The first step was to understand how the business makes decisions and gets work done. We mapped the players, structures, decision paths and operational processes.
We found that the use of precise language and defined terms was important both within the project team and to the wider business, especially when it came to understanding deliverables and managing expectations. To address this, we developed and published a document that outlined the accepted definitions for this project to provide much needed clarity.
We worked closely with local web and content teams to educate them around user-centred design practices, but also used the opportunity to listen and share information. Because of this, we were then able to produce educational materials for all content partners, both internal and external.
Beyond the business we needed to understand what was there in terms of content, artefacts, templates, and tools. We conducted a comprehensive mapping exercise with a particular focus on webpages that were discoverable by users on site. This included attaching analytics to each of them to get a sense of current usage.
Once we understood the context and business goals, we turned our attention to the customer in order to understand their needs, journeys and frustrations. We were able to leverage a lot of existing research, but also conducted a large number of card-sorting and tree testing activities. We did this for multiple layers of content in multiple markets to make sure that we established a model that was globally consistent but locally relevant.
A comparison of our mapped data and our customer research revealed a significant surplus that needed trimming back. We introduced a “Needs & Goals Canvas” so that content owners could assess their assets, align them to user needs, and economise. After an initial period of rapid reduction, we then included this as part of the standard production process for new page requests and changes.
We created a generalised site blueprint for a small group of centralised experts in order to help translate information needs into products and artefacts.
Beyond the structure, we explored the idea of content fragmentation and how a single database would be able to power everything from emails to webpages. We ultimately converged around a single content repository which went on to serve modular content. This also better enabled us to economise editing and archiving processes.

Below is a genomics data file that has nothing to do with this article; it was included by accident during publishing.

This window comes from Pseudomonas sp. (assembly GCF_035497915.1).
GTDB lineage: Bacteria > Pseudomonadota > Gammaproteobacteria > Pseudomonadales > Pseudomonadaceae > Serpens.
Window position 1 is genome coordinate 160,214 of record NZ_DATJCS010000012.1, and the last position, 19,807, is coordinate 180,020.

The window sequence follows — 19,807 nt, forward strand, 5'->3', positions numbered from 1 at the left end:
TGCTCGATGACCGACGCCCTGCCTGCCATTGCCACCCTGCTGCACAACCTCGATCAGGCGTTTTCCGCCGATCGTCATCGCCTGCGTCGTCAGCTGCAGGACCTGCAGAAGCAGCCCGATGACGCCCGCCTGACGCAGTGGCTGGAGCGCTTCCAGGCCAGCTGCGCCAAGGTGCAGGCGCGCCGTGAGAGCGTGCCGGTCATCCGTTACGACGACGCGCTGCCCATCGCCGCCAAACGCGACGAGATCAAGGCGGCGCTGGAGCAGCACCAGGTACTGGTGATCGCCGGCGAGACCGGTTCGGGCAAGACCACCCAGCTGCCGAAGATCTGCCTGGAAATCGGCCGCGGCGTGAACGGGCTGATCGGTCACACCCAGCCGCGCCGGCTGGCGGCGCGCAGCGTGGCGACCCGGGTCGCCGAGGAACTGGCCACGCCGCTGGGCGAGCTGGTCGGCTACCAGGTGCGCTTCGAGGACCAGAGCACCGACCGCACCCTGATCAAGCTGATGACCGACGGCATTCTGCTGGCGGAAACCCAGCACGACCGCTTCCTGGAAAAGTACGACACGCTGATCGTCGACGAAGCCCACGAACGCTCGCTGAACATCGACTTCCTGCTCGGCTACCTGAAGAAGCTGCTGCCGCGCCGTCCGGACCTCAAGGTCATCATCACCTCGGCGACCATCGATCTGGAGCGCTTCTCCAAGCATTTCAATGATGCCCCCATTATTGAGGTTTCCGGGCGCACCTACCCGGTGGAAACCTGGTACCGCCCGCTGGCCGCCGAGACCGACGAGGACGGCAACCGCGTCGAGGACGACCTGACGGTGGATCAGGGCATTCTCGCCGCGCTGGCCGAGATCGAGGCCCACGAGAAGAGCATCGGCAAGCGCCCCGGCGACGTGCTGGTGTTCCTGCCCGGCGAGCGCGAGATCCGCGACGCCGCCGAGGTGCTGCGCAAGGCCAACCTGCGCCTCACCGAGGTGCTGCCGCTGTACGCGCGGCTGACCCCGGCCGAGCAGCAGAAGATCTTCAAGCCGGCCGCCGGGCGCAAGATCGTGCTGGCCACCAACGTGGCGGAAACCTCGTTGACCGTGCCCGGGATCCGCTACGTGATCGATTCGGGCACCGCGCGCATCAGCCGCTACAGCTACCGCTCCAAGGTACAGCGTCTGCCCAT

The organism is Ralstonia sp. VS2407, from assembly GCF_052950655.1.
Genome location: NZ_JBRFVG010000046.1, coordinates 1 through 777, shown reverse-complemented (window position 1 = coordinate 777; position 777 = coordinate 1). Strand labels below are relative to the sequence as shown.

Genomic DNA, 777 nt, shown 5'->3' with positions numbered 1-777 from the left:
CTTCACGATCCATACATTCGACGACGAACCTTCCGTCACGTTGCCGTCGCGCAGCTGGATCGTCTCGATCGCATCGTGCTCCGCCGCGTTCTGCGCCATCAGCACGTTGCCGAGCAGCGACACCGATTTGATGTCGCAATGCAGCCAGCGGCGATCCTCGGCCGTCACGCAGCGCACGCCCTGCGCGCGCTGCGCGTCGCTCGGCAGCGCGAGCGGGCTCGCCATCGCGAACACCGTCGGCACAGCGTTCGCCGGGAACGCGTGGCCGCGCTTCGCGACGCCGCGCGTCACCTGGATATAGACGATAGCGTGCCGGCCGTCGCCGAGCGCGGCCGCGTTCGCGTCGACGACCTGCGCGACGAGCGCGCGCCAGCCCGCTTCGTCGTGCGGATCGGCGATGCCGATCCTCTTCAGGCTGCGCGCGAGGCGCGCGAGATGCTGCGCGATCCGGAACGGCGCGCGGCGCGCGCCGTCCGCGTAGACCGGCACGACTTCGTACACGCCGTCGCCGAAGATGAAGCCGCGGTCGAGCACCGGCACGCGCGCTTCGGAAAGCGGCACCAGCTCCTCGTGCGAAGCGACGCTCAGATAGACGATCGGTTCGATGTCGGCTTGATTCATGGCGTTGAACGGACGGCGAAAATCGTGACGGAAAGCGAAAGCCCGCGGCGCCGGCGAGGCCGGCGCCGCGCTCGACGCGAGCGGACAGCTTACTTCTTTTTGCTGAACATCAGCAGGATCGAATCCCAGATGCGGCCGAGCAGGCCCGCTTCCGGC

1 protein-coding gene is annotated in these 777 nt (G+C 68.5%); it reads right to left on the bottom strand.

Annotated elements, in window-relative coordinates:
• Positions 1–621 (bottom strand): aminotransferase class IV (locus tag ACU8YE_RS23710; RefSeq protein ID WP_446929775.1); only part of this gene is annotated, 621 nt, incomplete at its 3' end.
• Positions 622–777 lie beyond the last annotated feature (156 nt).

Building on what we’d established about the business, the published as educational materials and the proposed structure we assigned clear roles and areas of ownership.
At the content level we also worked with local markets to build structured content strategies aligned to user need with clear outcomes and areas of ownership.
We had to modify a number of operational processes to align with the new areas of ownership. We also had to introduce a new request process to enable people to ask for them in other areas. As part of this process we also built in feedback loops to keep shared artefacts (such as a cross-platform sitemap) relevant.
Once we’d outlined structures and practices, we worked through them on a live site to test and refine them before rolling out to the wider business.
Things will continue to change.
A well defined information architecture strategy gives longevity to effort invested.
- Things will continue to change.
- A well-defined information architecture strategy gives longevity to effort invested.
- Information needs both organisation and specific grouping.
- Separate out information from assets and products.
- Areas of content should be treated like products.
- Clear and substantiated pattern rules reduce disputes.
- Over twenty other themes which formed the foundation of our research, product and information architecture strategies (example below).
Improvements across all core information points with no degradation on unsupported iteration.
- Finding accuracy and efficiency improvements.
- Contact significantly reduced across all channels.
- Increased volume and improved quality traffic.
- Optimised operational processes.
- Significant bottom-line improvements.
- Improved success, conversion and retention rates.